Summer program for teens focuses on technology and emotional wellness


Before Concordia’s halls will fill with students ready for another school year, the university was recently host to a different kind of academia. Teens from six different school districts, including Leander ISD, collaborated together for from July 9 - 27 to apply their gaming skills toward social awareness and well being in a summer pilot program called ActivaTeen, which seeks to combine integrated technology and leadership. 

For their final week in the pilot, the teens used prototypes of Minecraft to simulate dangerous catastrophes and demonstrate disaster preparedness.

“We want to start exposing students, especially teenagers to see what’s coming around the corner,” explained Shaku Selvakumar, founder of ActivaTeen. “For example, in 2020, there’s going to be more jobs like ‘virtual experience designer’ or ‘genetic diversity scientist,’ and these jobs are not being advertised right now because companies themselves don’t know that they need them… we’re trying to have students work on preparing for this emergence of jobs in 2020 right now, when they are most open to these technologies.”

Concordia University allowed students to utilize its many resources during this STEM program including morning hikes and mindfulness exercises at the edge of the Balcones Canyonlands. They also were able to use the university’s own entrepreneurial space IncubatorCTX, providing access to state-of-the-art technology including gaming laptops and Oculus Rifts. 

Participating students also learned directly from Concordia’s global public health program professor, Dr. Glendene Lemard-Marlow, who spoke to the teens about social and economic factors during disasters that would further expand the theme of disaster preparedness.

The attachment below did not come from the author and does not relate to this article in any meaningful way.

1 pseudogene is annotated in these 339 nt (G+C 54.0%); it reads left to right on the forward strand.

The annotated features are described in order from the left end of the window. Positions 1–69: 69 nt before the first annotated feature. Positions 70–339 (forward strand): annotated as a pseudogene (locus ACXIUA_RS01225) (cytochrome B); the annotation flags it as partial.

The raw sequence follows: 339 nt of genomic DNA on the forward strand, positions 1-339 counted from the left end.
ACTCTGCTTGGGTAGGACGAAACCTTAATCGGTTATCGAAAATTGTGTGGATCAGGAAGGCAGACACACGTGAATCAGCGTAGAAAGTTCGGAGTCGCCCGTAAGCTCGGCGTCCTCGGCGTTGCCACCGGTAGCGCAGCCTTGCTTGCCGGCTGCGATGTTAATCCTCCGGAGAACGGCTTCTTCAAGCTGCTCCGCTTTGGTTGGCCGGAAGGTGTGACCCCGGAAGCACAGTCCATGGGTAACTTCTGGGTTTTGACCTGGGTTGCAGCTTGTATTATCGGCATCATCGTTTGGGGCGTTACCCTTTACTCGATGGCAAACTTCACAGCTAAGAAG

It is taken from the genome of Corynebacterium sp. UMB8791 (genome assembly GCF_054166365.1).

Cedar Park Middle School student Devin Schupbach, 14, said the pilot has taught her how to use various technologies and hone her creativity. 

“I really like the different technologies we get to use,” Schupbach said. “They are easy to learn and fun to use. Especially the VR, if you really like it, you will get pretty immersed in it. When I’m doing art on VR, it’s very personal and I just get lost in it. I also really appreciate the staff we got to work with because of how helpful they were. It’s a great program to be a part of.”

Schupbach’s said her goal when she gets older is to find a position in digital design at Google or a similar company.

“I really love seeing the way teenagers are starting to relate to each other in our pilot,” Selvakumar said. “There was this moment of ‘this person is a human being. I don’t need to be cool or hold back.’ With every step, they broke the ice and I loved that. I love these students and I will miss them when they move on from the pilot.” 

ActivaTeen is a collaboration between the business and academia that addresses the growing skills gap in artificial intelligence, machine learning, virtual reality, augmented reality as well as building emotional and relationship skills. For this summer pilot, industry experts from IBM, CognitiveScale, Data.World and NeuroGenius joined local educators from Austin ISD and Pflugerville ISD to provide instruction. 

Youth mentors from Southwestern University, University of California San Diego and The University of Texas have also helped the teens.


”The natural setting at Concordia University combined with the ease of access to IncubatorCTX and staff was exactly what we needed for our pilot program,” said Selvakumar. "The convergence of technologies and the external socio, economic and political terrain is disrupting business models. We recognize that today’s teenagers are hyper-connected in today’s digital world, yet they are increasingly isolated. Our summer pilot focuses on emerging technologies and integrates critical social and emotional development through mindfulness practices, environmental awareness and relationship development."

ActivaTeen is a new educational venture that is affiliated with BraveCenter LLC. It is a blended program for teenagers that combines technology with emotional wellbeing.

Through gaming, teens learned how to use practical artificial intelligence applications and data, understand digital and design tools and utilize social media effectively as well as building on soft skills including mindfulness, anxiety-prevention and methods for better relational and socio-emotional wellness. For more information, visit and follow ActivaTeen on social media @activateen for regular updates.